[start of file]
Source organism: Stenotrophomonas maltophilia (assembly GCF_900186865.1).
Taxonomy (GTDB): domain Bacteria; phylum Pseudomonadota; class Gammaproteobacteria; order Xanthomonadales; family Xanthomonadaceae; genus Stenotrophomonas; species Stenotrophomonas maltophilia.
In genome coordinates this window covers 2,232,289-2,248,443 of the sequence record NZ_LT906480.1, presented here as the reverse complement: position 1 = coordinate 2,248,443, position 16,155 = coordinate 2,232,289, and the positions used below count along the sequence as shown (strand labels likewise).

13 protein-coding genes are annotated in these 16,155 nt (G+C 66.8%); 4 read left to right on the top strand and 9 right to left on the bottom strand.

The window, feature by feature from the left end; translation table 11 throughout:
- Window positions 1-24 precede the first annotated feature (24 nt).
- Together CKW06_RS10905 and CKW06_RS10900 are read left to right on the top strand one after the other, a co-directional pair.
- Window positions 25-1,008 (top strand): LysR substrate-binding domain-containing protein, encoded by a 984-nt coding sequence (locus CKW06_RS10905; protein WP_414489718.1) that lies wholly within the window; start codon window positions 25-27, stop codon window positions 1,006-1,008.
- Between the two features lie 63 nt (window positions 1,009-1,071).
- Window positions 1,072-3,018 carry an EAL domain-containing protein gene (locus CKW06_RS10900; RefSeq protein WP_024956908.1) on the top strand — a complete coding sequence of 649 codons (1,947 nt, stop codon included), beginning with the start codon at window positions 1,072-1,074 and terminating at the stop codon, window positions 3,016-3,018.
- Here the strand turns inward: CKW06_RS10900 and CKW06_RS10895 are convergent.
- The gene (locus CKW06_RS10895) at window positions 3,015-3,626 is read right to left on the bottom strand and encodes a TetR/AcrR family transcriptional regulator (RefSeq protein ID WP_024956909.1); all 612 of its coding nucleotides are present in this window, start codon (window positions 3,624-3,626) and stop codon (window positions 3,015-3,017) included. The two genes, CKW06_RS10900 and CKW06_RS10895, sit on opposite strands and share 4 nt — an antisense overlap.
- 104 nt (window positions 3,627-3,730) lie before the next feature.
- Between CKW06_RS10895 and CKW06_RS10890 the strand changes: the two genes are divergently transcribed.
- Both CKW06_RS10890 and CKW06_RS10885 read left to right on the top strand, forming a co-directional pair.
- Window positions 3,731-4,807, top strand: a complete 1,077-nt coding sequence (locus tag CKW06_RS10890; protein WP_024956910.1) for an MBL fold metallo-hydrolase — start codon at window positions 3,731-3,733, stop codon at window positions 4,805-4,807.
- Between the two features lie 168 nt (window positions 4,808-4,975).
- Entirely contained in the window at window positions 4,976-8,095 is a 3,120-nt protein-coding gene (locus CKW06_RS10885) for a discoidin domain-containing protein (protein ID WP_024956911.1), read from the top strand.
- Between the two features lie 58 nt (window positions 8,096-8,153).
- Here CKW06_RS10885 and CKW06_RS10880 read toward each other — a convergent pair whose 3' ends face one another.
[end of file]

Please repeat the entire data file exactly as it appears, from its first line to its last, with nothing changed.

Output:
Source organism: Stenotrophomonas maltophilia (assembly GCF_900186865.1).
Taxonomy (GTDB): domain Bacteria; phylum Pseudomonadota; class Gammaproteobacteria; order Xanthomonadales; family Xanthomonadaceae; genus Stenotrophomonas; species Stenotrophomonas maltophilia.
In genome coordinates this window covers 2,232,289-2,248,443 of the sequence record NZ_LT906480.1, presented here as the reverse complement: position 1 = coordinate 2,248,443, position 16,155 = coordinate 2,232,289, and the positions used below count along the sequence as shown (strand labels likewise).

13 protein-coding genes are annotated in these 16,155 nt (G+C 66.8%); 4 read left to right on the top strand and 9 right to left on the bottom strand.

The window, feature by feature from the left end; translation table 11 throughout:
- Window positions 1-24 precede the first annotated feature (24 nt).
- Together CKW06_RS10905 and CKW06_RS10900 are read left to right on the top strand one after the other, a co-directional pair.
- Window positions 25-1,008 (top strand): LysR substrate-binding domain-containing protein, encoded by a 984-nt coding sequence (locus CKW06_RS10905; protein WP_414489718.1) that lies wholly within the window; start codon window positions 25-27, stop codon window positions 1,006-1,008.
- Between the two features lie 63 nt (window positions 1,009-1,071).
- Window positions 1,072-3,018 carry an EAL domain-containing protein gene (locus CKW06_RS10900; RefSeq protein WP_024956908.1) on the top strand — a complete coding sequence of 649 codons (1,947 nt, stop codon included), beginning with the start codon at window positions 1,072-1,074 and terminating at the stop codon, window positions 3,016-3,018.
- Here the strand turns inward: CKW06_RS10900 and CKW06_RS10895 are convergent.
- The gene (locus CKW06_RS10895) at window positions 3,015-3,626 is read right to left on the bottom strand and encodes a TetR/AcrR family transcriptional regulator (RefSeq protein ID WP_024956909.1); all 612 of its coding nucleotides are present in this window, start codon (window positions 3,624-3,626) and stop codon (window positions 3,015-3,017) included. The two genes, CKW06_RS10900 and CKW06_RS10895, sit on opposite strands and share 4 nt — an antisense overlap.
- 104 nt (window positions 3,627-3,730) lie before the next feature.
- Between CKW06_RS10895 and CKW06_RS10890 the strand changes: the two genes are divergently transcribed.
- Both CKW06_RS10890 and CKW06_RS10885 read left to right on the top strand, forming a co-directional pair.
- Window positions 3,731-4,807, top strand: a complete 1,077-nt coding sequence (locus tag CKW06_RS10890; protein WP_024956910.1) for an MBL fold metallo-hydrolase — start codon at window positions 3,731-3,733, stop codon at window positions 4,805-4,807.
- Between the two features lie 168 nt (window positions 4,808-4,975).
- Entirely contained in the window at window positions 4,976-8,095 is a 3,120-nt protein-coding gene (locus CKW06_RS10885) for a discoidin domain-containing protein (protein ID WP_024956911.1), read from the top strand.
- Between the two features lie 58 nt (window positions 8,096-8,153).
- Here CKW06_RS10885 and CKW06_RS10880 read toward each other — a convergent pair whose 3' ends face one another.